But then, some time after your business is fully automated, figures from the sales department come in and they make for grim reading. They show sales of your company’s product are going down, down, down and, consequently, so is profit. Why? Well, who is buying your product? People? No, they have been squeezed out of the job market by robots, as other bosses reach the same conclusion about the low labour cost and high productivity of robots compared to human labour that you reached. The robots? Obviously not. They work for free, which is why you replaced human labour with robots to begin with.

In the past, this paradox was avoided because tech was much more specialised and the tide of automation rose slowly, and that gave people who were displaced from one form of work to find employment in other areas. Thus, they could carry on fulfilling their dual role of workers and consumers, earning wages and spending their money on goods and services and thereby generating profits for the companies that provided them. But AGI made humanoid robots so adaptable there was no job that a human could do that they could not. From a cost-cutting and productivity perspective, robot labour seems ideal. But in terms of consumers with purchasing power, they are disastrous. And that’s the paradox. 

So how do we resolve it? I put this question to members of a Facebook group I belong to, and got a variety of responses. Manney Coleman’s response struck me as being rather like the solution Jethro Knights would advocate:

“It’s solved pretty easily, actually. Those who are the owners of roboticized factories will have capital. They’ll be the only ‘consumers’ left. This means that we can have a dieback of the now pointless 99% and let the 1% elite finally produce and consume in peace without having to endure all the Jerry Springer-watching, tractor pull-loving idiots that are dragging them down”.

There is a weird perspective in a response like that. It views the ‘1% elite’ as being the only true producers and consumers of the world, while the 99% who do all the manual work and service-related jobs that enables an economy to function, have nothing to offer except high viewing figures for trash TV. Like all crass stereotypes there is a grain of truth in such a statement. Some individuals on the list of the world’s richest people have set up companies that have produced products and services that make a genuine contribution to the economy and, for the most part, have brought improvements to our lives. And some of the 99% do indeed just watch TV all day long.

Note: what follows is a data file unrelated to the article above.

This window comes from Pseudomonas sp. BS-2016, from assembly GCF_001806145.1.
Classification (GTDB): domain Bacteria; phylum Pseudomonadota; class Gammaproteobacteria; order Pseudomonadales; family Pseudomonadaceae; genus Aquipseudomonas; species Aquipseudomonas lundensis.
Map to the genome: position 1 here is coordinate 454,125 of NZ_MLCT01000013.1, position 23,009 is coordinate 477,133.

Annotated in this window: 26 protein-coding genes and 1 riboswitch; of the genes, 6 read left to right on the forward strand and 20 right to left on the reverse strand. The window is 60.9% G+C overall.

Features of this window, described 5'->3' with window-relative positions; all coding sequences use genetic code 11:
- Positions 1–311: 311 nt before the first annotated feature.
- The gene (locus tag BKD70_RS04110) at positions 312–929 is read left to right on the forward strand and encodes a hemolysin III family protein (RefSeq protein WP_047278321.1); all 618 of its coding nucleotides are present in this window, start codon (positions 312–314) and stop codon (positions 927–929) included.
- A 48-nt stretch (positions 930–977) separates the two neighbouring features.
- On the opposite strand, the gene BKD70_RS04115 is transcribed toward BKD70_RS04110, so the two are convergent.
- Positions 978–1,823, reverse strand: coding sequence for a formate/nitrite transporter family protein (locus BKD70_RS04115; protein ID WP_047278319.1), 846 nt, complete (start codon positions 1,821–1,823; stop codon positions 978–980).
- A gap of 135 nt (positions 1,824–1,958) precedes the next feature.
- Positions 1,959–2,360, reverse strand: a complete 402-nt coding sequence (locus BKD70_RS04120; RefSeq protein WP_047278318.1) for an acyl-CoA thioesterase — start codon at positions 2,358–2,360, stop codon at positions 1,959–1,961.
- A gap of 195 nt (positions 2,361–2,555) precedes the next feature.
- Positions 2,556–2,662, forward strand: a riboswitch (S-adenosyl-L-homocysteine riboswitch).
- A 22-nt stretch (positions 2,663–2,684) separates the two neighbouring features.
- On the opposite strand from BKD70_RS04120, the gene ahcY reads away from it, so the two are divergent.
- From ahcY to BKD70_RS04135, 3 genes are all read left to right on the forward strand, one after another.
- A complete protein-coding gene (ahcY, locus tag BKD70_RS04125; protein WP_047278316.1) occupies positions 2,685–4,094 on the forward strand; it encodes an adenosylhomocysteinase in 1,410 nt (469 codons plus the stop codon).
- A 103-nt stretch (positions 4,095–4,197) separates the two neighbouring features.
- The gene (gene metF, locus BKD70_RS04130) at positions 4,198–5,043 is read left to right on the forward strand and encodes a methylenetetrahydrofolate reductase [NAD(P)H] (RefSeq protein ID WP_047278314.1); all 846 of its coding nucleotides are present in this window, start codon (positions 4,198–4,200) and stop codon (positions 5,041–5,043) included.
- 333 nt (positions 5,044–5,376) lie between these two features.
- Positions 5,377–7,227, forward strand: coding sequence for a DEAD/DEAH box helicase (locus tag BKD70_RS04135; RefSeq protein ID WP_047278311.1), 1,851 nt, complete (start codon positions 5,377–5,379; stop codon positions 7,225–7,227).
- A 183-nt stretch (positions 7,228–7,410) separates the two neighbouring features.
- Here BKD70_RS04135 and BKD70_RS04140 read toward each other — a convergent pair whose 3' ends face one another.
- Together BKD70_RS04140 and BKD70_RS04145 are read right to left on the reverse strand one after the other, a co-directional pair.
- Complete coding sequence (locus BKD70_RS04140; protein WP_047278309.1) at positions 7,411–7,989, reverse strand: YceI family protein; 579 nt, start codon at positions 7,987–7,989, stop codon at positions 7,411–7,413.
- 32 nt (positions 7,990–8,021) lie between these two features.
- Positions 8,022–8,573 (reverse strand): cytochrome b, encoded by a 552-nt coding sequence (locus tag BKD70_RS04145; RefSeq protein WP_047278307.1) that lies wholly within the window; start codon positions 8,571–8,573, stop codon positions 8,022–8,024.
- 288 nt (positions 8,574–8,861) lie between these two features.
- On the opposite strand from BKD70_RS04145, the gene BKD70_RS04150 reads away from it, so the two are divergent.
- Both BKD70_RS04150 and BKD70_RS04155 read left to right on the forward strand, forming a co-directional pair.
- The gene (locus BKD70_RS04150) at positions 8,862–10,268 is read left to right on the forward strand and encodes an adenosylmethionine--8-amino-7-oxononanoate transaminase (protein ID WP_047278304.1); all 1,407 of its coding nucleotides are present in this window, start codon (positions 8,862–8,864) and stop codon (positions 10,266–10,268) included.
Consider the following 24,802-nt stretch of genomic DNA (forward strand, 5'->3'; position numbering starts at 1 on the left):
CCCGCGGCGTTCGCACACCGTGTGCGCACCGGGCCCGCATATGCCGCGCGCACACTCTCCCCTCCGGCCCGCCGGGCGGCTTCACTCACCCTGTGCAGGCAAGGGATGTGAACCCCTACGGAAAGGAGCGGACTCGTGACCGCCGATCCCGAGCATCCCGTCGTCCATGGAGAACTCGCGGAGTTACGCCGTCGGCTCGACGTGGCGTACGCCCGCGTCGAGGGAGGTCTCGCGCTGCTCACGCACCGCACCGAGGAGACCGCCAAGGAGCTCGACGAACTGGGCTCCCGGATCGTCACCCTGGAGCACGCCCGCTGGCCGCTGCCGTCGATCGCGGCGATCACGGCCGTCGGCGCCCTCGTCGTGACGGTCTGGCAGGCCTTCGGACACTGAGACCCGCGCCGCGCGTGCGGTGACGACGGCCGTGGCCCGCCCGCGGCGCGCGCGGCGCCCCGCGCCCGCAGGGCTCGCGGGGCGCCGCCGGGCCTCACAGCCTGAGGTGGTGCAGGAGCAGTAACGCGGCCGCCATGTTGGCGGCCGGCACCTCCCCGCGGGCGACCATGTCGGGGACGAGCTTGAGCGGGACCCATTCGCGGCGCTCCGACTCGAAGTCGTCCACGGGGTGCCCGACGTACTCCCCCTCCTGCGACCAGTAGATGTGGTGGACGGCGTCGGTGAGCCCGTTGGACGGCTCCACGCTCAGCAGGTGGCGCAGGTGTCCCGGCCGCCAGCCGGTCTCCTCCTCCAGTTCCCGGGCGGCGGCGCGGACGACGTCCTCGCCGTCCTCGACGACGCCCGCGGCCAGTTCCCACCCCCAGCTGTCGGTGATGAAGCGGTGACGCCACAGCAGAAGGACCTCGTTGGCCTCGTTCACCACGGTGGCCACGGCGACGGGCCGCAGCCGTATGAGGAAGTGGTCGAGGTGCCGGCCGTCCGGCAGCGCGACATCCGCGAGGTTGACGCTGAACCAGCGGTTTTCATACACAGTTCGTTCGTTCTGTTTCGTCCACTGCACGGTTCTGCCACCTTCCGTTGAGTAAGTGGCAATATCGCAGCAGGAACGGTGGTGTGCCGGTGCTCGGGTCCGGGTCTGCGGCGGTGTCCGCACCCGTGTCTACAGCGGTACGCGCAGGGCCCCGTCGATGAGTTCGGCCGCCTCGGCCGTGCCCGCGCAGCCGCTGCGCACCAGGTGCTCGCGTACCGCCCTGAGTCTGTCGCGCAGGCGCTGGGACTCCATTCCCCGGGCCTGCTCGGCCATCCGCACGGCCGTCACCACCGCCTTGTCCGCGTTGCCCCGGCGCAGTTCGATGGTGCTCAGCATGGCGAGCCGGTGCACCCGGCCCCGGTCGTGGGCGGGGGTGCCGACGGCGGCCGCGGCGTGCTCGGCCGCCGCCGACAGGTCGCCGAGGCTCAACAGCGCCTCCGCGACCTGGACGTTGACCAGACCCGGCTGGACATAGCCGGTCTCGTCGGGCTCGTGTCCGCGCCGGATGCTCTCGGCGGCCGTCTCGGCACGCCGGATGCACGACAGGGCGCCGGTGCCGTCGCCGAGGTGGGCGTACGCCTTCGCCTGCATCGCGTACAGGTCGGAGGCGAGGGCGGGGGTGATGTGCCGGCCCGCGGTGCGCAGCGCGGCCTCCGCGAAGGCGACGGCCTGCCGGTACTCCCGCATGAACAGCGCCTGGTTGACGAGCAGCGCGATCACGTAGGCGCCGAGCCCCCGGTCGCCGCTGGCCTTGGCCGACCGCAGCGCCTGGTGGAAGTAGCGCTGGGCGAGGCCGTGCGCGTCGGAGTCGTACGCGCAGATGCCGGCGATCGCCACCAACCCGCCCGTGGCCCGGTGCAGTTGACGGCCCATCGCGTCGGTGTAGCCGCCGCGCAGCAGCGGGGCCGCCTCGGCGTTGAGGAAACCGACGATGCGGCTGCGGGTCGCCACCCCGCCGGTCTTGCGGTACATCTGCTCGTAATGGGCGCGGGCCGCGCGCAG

But, equally, there are those who have accumulated extreme wealth not by providing actual goods and services, but rather by operating within a financial industry that makes money simply by buying and selling nothing but money. As Andrie Gorz wrote in the essay ‘Exit From Capitalism’:

“Money itself is the only commodity the financial industry produces- through operations on the financial market that are more and more risky and less and less controllable. The amount of capital the financial industry siphons off and manages far exceeds the amount of capital valorized in the real economy….The value of this ‘capital’ is entirely fictitious; it is based largely on debt and goodwill or, in other words, on expectation…The real economy is becoming an appendage of the speculative bubbles sustained by the financial industry- until that inevitable point when the bubbles burst, leading to serial bank crashes and threatening the global system of credit with collapse and the real economy with a severe, prolonged depression”.

Of course, by the time the bubble bursts, the financial elite have grabbed so much money for themselves they are largely insulated from the effects of the crash. It is those at the bottom of the economic pyramid who suffer the most, not necessarily out of any fault of their own but because the fiat money system is set up to ensure that happens. We can also assume that the richest would have the capital to buy large amounts of stock in robotics companies, which in Manney Coleman’s solution buys your way out of a holocaust which affects all but the monied elite. We might therefore call this the ‘Final Solution To the Proletariat Question’.

Not all proposed solutions were as harsh and inhuman. Some, like Mike Lorrey and Alexander Biersack, pointed out that, since intelligent robots would lower the cost of providing manual and service-related jobs, that would also lower the barriers to starting businesses and more people could therefore be entrepreneurs. 

A comparison might be made with mobile phone technology. When mobile phones were introduced they were so expensive just being seen with one was as sure a sign that you were of the monied elite as the Lamborghini you just climbed out of. But over time, not only did the phones get smaller, not only did the range of services they provided go up, but the cost of access to such technology went down. Today, billions of people have access to mobile phones that are handy, pocket-sized web-enabled computers. Micro-financing initiatives emerged which enabled even the poorest nations to provide Internet access.